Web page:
- in Retirement
Should you retire early? The question of early retirement is a lot more complicated than most writers admit. Because leaving work early and achieving financial independence are a dream for so many, financial writers (especially on the internet) tend to sell to those dreams and paper over the real challenges that many encountert when the choose to retire early.
Following are some of the upsides and downsides of early retirement as I have personally experienced myself and observed in others.
Retire Early - The Upsides
- Your cost of living drops dramatically.
- You no longer have a commute. You are putting fewer miles on your car, and you don't have to be on the road at crunch time (rush hour).
- Fewer expenses on professional clothes.
- Less work-related stress.
- Better sleep.
- Related to less stress and better sleep, much better health.
- The chance to go "counter-cyclical."
- All of the challenges of early retirement outlined below force tremendous personal growth. When your day isn't a mad scramble just to get all the work done that is flying at you, yes, you may experience an existential vacuum initially. But that vacuum leads to tremendous personal growth in my experience. It also teaches you to value many aspects of life (like colleagues or working on teams) in a way you never did before.
The upsides of early retirement are generally pretty obvious. The downsides are much less so. I encourage you to ponder each of these challenges and factor them into the timing of your decision to retire.
Retire Early - The Downsides
- You lose your tribe. If you truly hate your job, this may not be an issue, but for most people, the daily interaction with colleagues, working together towards common goals and overcoming challenges is a deep part of the meaning in their life. Once you cut loose from the group, you may feel lost and alone (especially if you retire quite early).
- Many people derive their sense of self-worth from their job. Indeed, our society puts a lot of value on people based on their jobs and occupations. Striping that identity away can be demoralizing.
- For most people, having a sense of being productive is incredibly important to happiness and self-worth. If your sense of productivity drops off significantly, you may feel worthless.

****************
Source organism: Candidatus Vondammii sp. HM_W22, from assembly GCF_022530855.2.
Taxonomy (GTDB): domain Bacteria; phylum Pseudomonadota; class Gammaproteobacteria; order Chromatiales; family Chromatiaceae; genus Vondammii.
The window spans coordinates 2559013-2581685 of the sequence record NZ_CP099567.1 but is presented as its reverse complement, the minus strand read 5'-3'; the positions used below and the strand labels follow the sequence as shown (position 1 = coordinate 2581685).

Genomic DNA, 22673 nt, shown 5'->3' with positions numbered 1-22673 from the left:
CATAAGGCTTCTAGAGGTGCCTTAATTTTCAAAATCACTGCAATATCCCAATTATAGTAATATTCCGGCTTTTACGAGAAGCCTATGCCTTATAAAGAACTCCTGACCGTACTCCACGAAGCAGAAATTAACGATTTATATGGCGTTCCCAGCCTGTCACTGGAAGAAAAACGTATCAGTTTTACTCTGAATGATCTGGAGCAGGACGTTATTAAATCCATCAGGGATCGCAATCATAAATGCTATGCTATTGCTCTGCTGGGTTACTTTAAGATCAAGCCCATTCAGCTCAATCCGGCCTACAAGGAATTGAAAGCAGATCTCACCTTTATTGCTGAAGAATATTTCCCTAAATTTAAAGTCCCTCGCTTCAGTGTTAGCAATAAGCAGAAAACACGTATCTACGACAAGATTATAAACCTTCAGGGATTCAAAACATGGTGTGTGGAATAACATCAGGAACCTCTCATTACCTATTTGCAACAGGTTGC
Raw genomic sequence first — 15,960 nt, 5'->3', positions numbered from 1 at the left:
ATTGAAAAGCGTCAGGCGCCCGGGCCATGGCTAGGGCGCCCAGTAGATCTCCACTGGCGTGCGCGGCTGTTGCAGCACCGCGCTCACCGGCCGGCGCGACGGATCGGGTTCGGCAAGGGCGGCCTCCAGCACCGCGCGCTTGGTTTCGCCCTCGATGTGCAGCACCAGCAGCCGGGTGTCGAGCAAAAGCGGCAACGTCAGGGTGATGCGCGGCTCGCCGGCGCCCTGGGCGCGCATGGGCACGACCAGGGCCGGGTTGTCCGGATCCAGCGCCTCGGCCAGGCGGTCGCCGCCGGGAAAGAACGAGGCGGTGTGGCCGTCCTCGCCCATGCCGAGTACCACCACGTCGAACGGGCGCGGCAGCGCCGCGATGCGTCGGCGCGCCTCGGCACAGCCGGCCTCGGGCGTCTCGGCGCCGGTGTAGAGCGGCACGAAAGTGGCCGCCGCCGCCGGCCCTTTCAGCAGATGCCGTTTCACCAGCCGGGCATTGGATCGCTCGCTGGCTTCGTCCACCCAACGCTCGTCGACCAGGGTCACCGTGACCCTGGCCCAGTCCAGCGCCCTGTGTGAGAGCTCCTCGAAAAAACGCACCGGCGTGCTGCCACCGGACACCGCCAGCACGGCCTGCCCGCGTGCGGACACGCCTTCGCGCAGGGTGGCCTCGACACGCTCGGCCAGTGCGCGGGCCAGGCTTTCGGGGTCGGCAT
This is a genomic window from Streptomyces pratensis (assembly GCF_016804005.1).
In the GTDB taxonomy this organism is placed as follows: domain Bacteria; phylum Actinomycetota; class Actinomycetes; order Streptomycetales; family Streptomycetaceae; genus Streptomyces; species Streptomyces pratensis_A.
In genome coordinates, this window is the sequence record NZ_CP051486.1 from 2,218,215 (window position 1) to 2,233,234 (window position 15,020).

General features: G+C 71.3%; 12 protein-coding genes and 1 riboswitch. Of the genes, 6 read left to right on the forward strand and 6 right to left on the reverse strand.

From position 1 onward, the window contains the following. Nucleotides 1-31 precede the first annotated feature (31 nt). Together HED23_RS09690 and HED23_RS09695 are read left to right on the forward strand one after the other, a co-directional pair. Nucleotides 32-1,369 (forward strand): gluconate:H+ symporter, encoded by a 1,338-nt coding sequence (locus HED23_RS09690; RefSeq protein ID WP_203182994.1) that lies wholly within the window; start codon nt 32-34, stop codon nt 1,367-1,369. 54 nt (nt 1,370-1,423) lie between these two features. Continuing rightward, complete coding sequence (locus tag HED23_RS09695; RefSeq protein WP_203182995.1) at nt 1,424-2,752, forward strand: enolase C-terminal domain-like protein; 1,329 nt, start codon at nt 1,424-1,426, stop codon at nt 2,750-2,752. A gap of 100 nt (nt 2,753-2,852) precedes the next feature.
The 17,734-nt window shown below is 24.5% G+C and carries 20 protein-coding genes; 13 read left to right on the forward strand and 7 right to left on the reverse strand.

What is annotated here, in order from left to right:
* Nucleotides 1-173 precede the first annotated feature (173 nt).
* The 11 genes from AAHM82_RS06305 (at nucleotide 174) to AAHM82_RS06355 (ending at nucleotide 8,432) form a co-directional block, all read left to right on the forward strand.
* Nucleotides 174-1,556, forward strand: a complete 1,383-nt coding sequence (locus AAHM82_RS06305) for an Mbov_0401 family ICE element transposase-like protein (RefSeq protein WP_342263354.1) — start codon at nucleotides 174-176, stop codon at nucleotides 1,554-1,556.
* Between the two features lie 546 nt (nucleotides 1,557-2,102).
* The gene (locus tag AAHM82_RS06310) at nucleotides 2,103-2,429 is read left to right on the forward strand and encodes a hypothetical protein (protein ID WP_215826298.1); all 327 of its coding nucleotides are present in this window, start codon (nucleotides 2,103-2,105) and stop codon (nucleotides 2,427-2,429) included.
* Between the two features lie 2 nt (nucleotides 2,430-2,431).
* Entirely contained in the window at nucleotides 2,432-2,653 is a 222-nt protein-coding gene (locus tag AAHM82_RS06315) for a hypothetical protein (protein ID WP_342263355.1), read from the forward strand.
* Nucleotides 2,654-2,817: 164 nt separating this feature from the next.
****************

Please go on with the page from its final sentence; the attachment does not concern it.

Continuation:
- Especially if you leave a high-powered job, there may emerge a real vacuum in your life. Intense jobs tend to take up most of our mental energy--working very hard during the week and recovering on weekends and during vacations. Once you get off the hamster wheel, you may discover that other interests, hobbies, and aspects of your personality atrophied during years of intense focus on work.
- Especially if you are single and live alone, you may experience a dramatic drop off in the amount of social interactions you have daily--as in 1/100th of the amount of human contact you used to have. Think about if this is healthy for you.
- Particularly for very early retirees, you may feel embarrassed that you don't quite fit in socially when being introduced. This one is pretty easy to handle, actually. At a minimum, you can always say you are a full-time investor (which is actually true).
- Finally, the absence of the discipline of a job, that forces you to constantly maintain professional standards--in terms of work skills, how you dress, etc--may lead to a subtle shift from approaching life as a professional to that of the dabbling amateur. (Think of those retired folks you see sort of shuffling aimlessly through their day.) This lack of excellence and professionalism could drain the snap and vigor from your approach to life.
For some additional perspective, this article in the Wall Street Journal follows the paths of several early retirees and chronicles some of the challenges and surprises they encountered.
This Is A Deeply Personal Decision
I realize this post may seem a bit negative. It's not meant to be. However, there is so little information online about the actual challenges people face when they retire early that I wanted to give readers a dose of reality, including the downsides as well as the upsides. Indeed, nearly all the early retirees I know of either become entrepreneurs or go back to work in some capacity.
At the end of the day, whether to retire early is a deeply personal decision. The later in life you consider doing this, the easier it is likely to be. In my experience, those who retire in their early-to-mid fifties find the transition easier (though not a cakewalk) than those in their early forties or even earlier.
We humans are built to be productive. So think hard about how you will create meaning and a sense of productivity in your life if you retire early. Personally, though I attained financial independence at 42, I hope to never really retire.